Allen Toussaint, Legendary New Orleans Producer, Songwriter & Performer, Dies at 77
Allen Toussaint, whose work as a songwriter, producer, and performer helped define the sound of soul and R&B in New Orleans and beyond, died following a performance in Madrid last night (Nov. 9), his family confirmed to New Orleans CBS affiliate WWL. He was 77.
Toussaint, who grew up in New Orleans, began his career producing for local talent like Ernie K-Doe, Irma Thomas, Art and Aaron Neville, and Lee Dorsey in the early 1960s. Adopting the second-line piano style of artists like Professor Longhair, he brought the New Orleans aesthetic to a national audience with hits like "Mother-In-Law," "Fortune Teller," "Ride Your Pony," and many more.
By the 1970s, Toussaint had gone international, collaborating with everyone from Paul McCartney (he played on Venus and Mars) to Solomon Burke to Paul Simon (with whom he had just announced a New Orleans benefit concert last week). He also launched his solo career during this era with a trio of R&B albums for Warner Bros. Between his solo work and his writing for other artists, his songs have been covered by everyone from the Rolling Stones and Jerry Garcia to Bonnie Raitt and Glen Campbell. His production for seminal funk groups like The Meters has also found a second life as the backbone of some of hip-hop's most recognizable beats.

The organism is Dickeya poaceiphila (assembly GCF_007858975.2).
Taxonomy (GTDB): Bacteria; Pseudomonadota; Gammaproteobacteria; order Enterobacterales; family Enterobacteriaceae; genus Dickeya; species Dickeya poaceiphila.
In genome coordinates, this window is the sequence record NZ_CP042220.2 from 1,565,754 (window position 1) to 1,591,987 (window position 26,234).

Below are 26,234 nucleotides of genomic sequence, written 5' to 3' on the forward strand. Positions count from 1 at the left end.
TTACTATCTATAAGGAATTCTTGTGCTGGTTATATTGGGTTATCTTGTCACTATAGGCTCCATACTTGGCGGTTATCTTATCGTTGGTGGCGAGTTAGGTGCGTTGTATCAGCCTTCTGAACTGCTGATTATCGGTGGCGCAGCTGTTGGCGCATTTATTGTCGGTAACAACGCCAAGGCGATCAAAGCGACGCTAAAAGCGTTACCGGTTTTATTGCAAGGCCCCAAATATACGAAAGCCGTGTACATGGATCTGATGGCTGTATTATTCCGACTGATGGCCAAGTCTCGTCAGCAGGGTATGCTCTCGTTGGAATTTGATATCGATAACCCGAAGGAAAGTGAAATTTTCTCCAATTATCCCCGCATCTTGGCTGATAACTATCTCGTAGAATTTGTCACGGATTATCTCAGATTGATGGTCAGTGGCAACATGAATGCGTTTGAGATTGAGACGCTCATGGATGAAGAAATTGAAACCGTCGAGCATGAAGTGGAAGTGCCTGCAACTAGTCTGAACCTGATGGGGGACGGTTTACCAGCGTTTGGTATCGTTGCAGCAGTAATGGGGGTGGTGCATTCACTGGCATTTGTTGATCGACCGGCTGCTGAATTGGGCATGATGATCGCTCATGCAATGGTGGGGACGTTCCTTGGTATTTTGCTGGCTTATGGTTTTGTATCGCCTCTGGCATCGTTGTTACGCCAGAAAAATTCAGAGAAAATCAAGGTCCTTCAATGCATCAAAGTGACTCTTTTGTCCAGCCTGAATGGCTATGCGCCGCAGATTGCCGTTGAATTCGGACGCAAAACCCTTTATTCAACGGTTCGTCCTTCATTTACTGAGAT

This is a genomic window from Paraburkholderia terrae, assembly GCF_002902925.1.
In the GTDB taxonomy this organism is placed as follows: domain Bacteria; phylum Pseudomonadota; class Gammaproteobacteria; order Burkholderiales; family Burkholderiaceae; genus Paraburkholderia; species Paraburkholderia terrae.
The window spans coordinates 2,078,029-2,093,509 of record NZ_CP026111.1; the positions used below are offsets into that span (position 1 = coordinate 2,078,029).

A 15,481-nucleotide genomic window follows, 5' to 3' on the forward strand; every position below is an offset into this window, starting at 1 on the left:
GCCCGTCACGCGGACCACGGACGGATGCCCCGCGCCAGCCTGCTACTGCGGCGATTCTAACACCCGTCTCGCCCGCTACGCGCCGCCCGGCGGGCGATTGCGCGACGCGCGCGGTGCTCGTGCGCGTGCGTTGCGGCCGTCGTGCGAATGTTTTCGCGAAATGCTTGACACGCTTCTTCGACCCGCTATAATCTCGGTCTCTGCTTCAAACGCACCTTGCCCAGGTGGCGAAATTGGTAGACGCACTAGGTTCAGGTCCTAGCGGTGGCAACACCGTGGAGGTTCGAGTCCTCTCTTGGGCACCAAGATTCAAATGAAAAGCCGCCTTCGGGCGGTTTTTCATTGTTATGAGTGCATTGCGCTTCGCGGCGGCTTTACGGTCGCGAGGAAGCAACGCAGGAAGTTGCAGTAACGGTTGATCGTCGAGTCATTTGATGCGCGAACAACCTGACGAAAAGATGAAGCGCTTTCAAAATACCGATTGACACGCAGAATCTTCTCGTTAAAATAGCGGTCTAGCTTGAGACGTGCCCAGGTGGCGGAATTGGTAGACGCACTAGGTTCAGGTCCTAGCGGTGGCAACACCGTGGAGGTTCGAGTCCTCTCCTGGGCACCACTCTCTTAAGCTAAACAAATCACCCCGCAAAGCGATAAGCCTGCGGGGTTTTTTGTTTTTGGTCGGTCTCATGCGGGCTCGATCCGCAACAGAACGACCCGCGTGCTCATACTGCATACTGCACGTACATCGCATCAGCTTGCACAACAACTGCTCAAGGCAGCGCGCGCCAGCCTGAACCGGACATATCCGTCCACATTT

Toussaint reemerged as one of the musical voices of New Orleans following Hurricane Katrina, recording with Elvis Costello and Eric Clapton and touring widely. Already a member of the Rock and Roll Hall of Fame, Toussaint's new solo work earned him six long-deserved Grammy nominations through 2013 and 2014, as well as a National Medal of the Arts. "Allen has devoted his musical talent to lifting up and building up a city," President Obama said at the ceremony in 2013. "Today, he's taking the stage all over the world, with all kinds of incredible talent, doing everything he can to revive the legendary soul of the Big Easy."
Toussaint found success in the past decade on Billboard's jazz charts, reaching No. 2 on Traditional Jazz Albums with 2006's The River in Reverse, with Elvis Costello, and 2009's The Bright Mississippi. In 2013, his Songbook reached No. 6 on the tally.